What is Vision Zero?
A different way of approaching road safety
Vision Zero is a strategy for preventing all road traffic fatalities and serious injuries, while increasing safe, healthy and sustainable mobility for all.
For a long time, we have considered traffic deaths and serious injuries to be inevitable. Although they are often referred to as “accidents”, the reality is that we can avoid these tragedies by adopting a proactive and preventative approach that prioritizes road safety as a public health issue: instead of “accidents” we should talk about “road incidents” as most are avoidable if we take appropriate preventative measures.
Vision Zero is based on two fundamental principles:
- Vision Zero recognizes that people sometimes make mistakes, so the road system and related policies must be designed to ensure that these unavoidable errors do not result in serious injuries or fatalities.
- Vision Zero is a multi-disciplinary approach that brings together the various stakeholders needed to tackle this complex problem.
To explain this concept better, we will use a helpful example. If a person has a road accident, vision zero analyzes the incident from all perspectives: vehicle, passengers, driver, weather conditions, road conditions, road signs, and the driver is not automatically blamed for what happened, they are just another variable in the causes of the incident. The aim is not to cast blame, but to look for solutions.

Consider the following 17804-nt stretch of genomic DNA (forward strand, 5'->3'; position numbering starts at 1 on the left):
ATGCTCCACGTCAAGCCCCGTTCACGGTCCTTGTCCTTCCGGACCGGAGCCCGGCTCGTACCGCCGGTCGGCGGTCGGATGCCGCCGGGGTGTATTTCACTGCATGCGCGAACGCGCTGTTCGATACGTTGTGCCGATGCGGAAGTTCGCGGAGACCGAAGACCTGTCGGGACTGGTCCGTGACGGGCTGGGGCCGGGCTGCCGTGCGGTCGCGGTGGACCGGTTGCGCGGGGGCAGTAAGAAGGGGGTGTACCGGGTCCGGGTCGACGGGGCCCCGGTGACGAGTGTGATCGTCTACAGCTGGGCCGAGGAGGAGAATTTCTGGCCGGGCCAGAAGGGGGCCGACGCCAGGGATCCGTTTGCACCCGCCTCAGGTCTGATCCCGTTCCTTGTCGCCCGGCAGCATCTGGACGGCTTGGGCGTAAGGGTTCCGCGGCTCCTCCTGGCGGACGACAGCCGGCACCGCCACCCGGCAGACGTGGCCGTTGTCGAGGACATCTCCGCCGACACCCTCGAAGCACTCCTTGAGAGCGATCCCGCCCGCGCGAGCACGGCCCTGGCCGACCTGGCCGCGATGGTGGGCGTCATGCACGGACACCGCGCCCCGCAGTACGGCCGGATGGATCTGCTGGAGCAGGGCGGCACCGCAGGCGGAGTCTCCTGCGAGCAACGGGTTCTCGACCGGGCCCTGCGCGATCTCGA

The key to preventing this situation from happening again is, therefore, not based on imposing more fines, nor on limiting the speed along a particular stretch of road. Instead, the solution is multilateral, involving improved signaling, better roads, driver and passenger education, and all the actions needed to avoid a repetition of this scenario.
But the best thing about Vision Zero is that it means implementing specific measures, having the resources to do this, and reducing the risks arising from each incident.
Since its launch in Sweden in the 1990s, Vision Zero has been a success throughout Europe, and there is now a spin-off for zero injuries for children, where the use of rear-facing child restraint systems is a major focus.